Your wages are not eligible for exemption under U.S. tax law if you are employed by a "controlled commercial entity" or your services are primarily in connection with a commercial activity of the foreign government (within or outside the United States). A controlled commercial entity is an entity that is 50% or more owned by a foreign government that is engaged in commercial activity within or outside the United States.
taxmap/pubs/p519-045.htm#en_us_publink100078094

Requirements.(p49)

rule
If you are not a U.S. citizen (or if you are a U.S. citizen but also a citizen of the Republic of the Philippines) and you work for a foreign government in the United States, your foreign government wages are exempt from U.S. income tax if (1) you perform services of a similar character to those performed by U.S. government employees in foreign countries and (2) the country of your foreign government employer grants an equivalent tax exemption to U.S. government employees performing similar services in its country. However, see Aliens who keep immigrant (lawful permanent resident) status, later, for a special rule that may affect your qualifying for this exemption.
To claim the tax exemption you must be able to demonstrate that you satisfy both U.S. tax law requirements.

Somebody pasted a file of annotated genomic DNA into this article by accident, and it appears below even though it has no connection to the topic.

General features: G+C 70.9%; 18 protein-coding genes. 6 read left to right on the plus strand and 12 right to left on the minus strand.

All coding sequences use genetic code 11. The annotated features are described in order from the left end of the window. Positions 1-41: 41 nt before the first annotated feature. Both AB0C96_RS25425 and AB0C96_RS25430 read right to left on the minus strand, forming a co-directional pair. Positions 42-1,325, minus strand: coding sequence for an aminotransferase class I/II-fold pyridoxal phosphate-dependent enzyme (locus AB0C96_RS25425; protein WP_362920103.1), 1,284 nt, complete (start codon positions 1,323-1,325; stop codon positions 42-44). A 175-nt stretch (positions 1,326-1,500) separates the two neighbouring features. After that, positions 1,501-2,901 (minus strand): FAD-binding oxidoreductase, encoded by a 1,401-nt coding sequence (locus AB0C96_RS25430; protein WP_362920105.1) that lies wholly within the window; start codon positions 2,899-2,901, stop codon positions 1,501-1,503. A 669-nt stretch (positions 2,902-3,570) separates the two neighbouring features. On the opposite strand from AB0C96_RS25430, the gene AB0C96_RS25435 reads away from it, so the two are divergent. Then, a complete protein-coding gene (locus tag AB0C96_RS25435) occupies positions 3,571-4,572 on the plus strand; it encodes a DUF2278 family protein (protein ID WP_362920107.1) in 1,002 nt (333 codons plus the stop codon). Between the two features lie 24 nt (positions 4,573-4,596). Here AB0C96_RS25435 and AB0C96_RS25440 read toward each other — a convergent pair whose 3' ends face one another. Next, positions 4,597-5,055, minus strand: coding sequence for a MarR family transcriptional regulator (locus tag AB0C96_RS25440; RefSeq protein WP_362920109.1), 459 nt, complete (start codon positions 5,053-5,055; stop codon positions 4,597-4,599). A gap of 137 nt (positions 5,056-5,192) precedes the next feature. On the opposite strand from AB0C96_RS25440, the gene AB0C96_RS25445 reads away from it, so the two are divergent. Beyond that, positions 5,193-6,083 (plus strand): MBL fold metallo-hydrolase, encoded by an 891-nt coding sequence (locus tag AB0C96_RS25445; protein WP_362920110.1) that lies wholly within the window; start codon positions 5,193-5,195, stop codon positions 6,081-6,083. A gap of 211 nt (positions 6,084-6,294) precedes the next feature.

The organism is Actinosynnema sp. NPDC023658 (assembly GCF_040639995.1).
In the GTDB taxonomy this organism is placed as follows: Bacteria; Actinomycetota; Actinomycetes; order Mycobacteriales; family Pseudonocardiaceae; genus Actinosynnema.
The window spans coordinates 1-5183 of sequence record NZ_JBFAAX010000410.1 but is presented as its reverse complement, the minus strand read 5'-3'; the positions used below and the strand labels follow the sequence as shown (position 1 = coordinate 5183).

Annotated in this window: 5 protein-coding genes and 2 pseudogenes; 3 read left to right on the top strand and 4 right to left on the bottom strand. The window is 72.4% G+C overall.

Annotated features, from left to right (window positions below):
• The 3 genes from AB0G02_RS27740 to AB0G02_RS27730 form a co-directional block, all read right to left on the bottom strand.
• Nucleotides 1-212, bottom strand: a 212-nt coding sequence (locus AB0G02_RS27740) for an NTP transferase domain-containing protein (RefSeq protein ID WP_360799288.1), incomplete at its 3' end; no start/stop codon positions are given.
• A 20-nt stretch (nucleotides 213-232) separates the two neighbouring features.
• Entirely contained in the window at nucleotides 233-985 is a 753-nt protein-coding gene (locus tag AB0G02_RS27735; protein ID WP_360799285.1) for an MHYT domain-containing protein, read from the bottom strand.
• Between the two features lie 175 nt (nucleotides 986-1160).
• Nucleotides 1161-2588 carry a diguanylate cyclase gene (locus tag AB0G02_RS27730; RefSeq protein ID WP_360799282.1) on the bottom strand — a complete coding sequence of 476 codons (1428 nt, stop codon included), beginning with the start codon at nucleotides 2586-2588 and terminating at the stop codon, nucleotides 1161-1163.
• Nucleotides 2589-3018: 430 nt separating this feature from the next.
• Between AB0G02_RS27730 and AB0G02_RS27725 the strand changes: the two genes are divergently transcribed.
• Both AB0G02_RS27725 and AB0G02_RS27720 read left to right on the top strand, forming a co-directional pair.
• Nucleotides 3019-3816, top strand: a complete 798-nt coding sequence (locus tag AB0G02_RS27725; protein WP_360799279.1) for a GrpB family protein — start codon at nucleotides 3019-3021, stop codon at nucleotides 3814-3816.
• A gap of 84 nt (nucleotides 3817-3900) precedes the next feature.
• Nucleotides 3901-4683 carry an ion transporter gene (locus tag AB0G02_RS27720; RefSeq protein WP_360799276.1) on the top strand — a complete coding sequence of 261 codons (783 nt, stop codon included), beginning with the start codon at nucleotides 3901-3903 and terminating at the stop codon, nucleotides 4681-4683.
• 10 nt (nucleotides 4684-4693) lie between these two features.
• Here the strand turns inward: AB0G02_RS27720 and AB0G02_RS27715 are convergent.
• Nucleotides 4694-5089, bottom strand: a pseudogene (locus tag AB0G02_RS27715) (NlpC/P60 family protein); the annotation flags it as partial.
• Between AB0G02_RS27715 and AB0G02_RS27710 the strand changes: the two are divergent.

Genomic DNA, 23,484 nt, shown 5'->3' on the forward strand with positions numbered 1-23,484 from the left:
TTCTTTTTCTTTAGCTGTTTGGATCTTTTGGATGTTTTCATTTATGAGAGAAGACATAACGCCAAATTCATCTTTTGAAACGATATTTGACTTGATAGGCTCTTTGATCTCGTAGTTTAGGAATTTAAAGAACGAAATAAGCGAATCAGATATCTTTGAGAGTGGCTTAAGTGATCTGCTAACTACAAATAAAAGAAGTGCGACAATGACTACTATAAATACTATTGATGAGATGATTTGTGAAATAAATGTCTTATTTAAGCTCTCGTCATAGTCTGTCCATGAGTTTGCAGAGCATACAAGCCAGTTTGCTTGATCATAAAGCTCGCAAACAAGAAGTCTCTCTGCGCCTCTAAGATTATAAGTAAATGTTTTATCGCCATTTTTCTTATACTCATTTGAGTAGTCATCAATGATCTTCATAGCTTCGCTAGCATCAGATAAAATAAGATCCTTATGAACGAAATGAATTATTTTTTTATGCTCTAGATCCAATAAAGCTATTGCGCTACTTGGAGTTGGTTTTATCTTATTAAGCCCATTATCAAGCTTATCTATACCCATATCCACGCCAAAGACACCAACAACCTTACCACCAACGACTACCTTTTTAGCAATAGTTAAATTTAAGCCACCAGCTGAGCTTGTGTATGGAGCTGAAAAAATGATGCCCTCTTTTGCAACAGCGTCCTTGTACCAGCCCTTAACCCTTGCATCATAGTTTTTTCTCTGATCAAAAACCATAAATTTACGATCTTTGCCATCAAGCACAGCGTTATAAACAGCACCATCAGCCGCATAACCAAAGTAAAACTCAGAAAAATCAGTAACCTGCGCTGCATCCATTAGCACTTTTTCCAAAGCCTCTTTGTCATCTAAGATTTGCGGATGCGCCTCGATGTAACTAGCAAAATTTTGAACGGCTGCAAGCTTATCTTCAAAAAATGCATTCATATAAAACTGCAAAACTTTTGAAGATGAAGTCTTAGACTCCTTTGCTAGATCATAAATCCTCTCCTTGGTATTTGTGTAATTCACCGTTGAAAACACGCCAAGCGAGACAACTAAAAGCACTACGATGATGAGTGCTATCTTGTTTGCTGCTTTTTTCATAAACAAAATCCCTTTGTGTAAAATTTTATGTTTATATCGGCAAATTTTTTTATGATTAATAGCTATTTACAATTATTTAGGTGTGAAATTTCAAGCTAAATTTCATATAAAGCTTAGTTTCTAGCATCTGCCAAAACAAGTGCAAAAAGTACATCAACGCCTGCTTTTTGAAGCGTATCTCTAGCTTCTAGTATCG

taxmap/pubs/p519-045.htm#en_us_publink100078095

Certification. (p49)

rule
A Department of State certification, if one has been issued, is the simplest method to establish that you meet the similar services and equivalent tax exemption requirements but is not required to qualify for the U.S. tax law exemption. For information about whether a certification has been issued and whether such certification is currently valid and applicable to you, email the Department of State Office of Foreign Missions at OFMAssistants@state.gov.
Where no valid certification exists, you must establish with other written evidence that you perform services of a similar character to those performed by U.S. government employees in foreign countries and that the country of your foreign government employer grants an equivalent exemption to U.S. government employees performing similar services in its country.